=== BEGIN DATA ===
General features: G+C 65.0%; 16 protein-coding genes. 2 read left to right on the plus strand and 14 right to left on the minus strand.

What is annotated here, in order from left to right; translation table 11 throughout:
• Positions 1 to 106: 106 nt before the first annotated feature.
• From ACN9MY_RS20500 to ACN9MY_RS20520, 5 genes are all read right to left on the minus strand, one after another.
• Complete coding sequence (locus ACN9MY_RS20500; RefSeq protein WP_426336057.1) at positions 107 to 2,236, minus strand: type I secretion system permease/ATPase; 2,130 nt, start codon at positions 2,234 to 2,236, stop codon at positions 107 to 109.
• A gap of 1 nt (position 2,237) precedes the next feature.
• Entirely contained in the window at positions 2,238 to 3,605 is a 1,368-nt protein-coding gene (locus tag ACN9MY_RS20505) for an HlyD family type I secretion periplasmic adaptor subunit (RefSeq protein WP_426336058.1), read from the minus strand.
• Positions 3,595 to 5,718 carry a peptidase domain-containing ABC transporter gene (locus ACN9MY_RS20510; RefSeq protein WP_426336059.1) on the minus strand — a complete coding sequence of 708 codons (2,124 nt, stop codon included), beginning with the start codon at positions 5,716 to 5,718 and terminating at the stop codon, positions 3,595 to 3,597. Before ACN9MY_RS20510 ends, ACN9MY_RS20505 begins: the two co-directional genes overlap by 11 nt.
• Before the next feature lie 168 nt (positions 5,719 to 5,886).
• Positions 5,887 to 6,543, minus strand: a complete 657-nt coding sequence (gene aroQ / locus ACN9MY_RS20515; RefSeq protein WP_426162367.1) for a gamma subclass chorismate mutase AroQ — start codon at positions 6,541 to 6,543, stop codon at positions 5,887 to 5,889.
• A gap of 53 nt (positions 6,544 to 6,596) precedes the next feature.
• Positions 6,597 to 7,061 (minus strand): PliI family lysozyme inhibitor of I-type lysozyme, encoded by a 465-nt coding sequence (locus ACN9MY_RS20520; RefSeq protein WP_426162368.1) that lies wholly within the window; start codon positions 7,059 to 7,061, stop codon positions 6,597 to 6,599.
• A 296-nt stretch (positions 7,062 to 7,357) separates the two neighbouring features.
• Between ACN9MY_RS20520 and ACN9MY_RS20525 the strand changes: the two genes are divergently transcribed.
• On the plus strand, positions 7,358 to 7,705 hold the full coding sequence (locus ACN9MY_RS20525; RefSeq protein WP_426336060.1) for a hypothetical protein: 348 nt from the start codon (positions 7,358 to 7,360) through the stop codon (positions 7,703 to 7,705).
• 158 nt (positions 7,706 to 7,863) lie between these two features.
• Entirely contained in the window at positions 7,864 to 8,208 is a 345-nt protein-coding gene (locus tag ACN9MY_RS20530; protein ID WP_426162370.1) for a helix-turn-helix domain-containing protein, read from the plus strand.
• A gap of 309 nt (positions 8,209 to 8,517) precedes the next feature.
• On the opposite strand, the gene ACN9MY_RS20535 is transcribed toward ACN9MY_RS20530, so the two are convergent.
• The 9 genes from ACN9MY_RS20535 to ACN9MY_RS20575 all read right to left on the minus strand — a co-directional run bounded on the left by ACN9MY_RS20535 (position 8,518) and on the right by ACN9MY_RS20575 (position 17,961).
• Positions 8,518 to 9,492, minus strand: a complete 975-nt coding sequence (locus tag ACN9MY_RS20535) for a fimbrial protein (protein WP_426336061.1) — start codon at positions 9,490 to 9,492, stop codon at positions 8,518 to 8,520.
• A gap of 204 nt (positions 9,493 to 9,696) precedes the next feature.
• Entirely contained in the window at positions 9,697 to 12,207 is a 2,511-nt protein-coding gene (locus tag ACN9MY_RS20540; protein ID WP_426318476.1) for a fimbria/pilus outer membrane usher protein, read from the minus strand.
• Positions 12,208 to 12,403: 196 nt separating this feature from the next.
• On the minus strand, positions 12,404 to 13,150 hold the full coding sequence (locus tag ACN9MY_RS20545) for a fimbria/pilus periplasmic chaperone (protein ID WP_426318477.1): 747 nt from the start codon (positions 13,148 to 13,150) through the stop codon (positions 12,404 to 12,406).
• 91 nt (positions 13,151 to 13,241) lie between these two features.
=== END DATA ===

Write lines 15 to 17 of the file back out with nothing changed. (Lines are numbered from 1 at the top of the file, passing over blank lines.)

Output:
• On the plus strand, positions 7,358 to 7,705 hold the full coding sequence (locus ACN9MY_RS20525; RefSeq protein WP_426336060.1) for a hypothetical protein: 348 nt from the start codon (positions 7,358 to 7,360) through the stop codon (positions 7,703 to 7,705).
• 158 nt (positions 7,706 to 7,863) lie between these two features.
• Entirely contained in the window at positions 7,864 to 8,208 is a 345-nt protein-coding gene (locus tag ACN9MY_RS20530; protein ID WP_426162370.1) for a helix-turn-helix domain-containing protein, read from the plus strand.